A program of public works, rearmament and forced labour helps bring the economy under control. Inflation comes down, the currency is stabilised and full employment achieved.
1934 - The Stahhelm (Steel Helmets) is incorporated into the Sturmabteilung (SA), the 'Brownshirts', Hitler's storm troopers. Mengele serves in the SA for a short period but is forced to resign by a kidney complaint.
1935 - Mengele enrols to study medicine at the University of Frankfurt am Main. He concentrates on physical anthropology and genetics.
1936 - Mengele passes his state medical examination. He begins working at the university medical clinic in Leipzig.
1937 - Mengele is appointed to the research staff of the newly founded Institute for Third Reich Hereditary, Biology and Racial Purity at the University of Frankfurt on 1 January. He joins the Nazi Party in May.
1938 - He obtains his medical degree and enlists in the Schutz-Staffel (SS), the 'Blackshirts', Hitler's personal guard.
Meanwhile, support for the Nazis is further buoyed by Hitler's policy of foreign expansion. Austria is annexed on 13 March. The Sudetenland, the German-speaking area in the north of Czechoslovakia, is ceded to Germany on 29 September under the terms of the 'Munich Agreement' between Britain, France, Germany and Italy.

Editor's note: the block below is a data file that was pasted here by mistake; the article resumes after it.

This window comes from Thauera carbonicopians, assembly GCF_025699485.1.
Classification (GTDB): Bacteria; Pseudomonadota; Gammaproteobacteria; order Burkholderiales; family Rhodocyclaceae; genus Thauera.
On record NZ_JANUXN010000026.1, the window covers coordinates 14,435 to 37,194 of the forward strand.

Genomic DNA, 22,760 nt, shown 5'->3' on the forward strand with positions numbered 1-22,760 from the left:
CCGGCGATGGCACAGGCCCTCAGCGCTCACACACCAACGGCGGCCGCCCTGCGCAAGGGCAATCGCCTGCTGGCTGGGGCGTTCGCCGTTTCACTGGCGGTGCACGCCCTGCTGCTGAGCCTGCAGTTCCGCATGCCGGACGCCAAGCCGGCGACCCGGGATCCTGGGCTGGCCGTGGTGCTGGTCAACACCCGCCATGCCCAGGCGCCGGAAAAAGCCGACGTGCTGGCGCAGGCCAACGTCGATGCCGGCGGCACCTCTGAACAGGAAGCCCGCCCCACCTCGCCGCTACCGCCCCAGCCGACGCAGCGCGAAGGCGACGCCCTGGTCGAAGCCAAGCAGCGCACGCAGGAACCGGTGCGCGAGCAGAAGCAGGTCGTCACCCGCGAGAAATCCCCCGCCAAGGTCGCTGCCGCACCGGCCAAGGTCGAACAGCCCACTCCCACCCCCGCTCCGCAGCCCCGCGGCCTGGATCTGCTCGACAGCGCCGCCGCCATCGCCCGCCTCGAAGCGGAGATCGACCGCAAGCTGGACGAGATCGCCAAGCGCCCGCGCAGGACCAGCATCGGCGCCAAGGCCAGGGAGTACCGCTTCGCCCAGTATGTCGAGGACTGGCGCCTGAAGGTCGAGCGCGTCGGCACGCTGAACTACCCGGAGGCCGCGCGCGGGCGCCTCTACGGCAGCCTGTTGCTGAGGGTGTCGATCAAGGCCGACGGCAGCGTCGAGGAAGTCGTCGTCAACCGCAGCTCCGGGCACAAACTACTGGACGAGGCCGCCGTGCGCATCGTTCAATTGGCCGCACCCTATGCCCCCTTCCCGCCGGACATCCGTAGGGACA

1939 - Bohemia and Moravia are occupied by Germany in March, while Slovakia is made a puppet state. German troops invade Poland on 1 September. Britain and France declare war on Germany two days later. The Second World War has begun.
Mengele serves in France and Russia as a medical officer with the Waffen-SS, the armed component of the SS. He is promoted to lieutenant in 1941 and awarded the Iron Cross, Second Class, while stationed on the Ukrainian front.
In January 1942, following an offensive deep behind Soviet lines, he is awarded the Iron Cross, First Class, the Black Badge for the Wounded and the Medal for the Care of the German People. Wounds received during this second campaign prevent Mengele returning to combat. He is posted instead to the office of race and resettlement in Berlin and promoted to captain.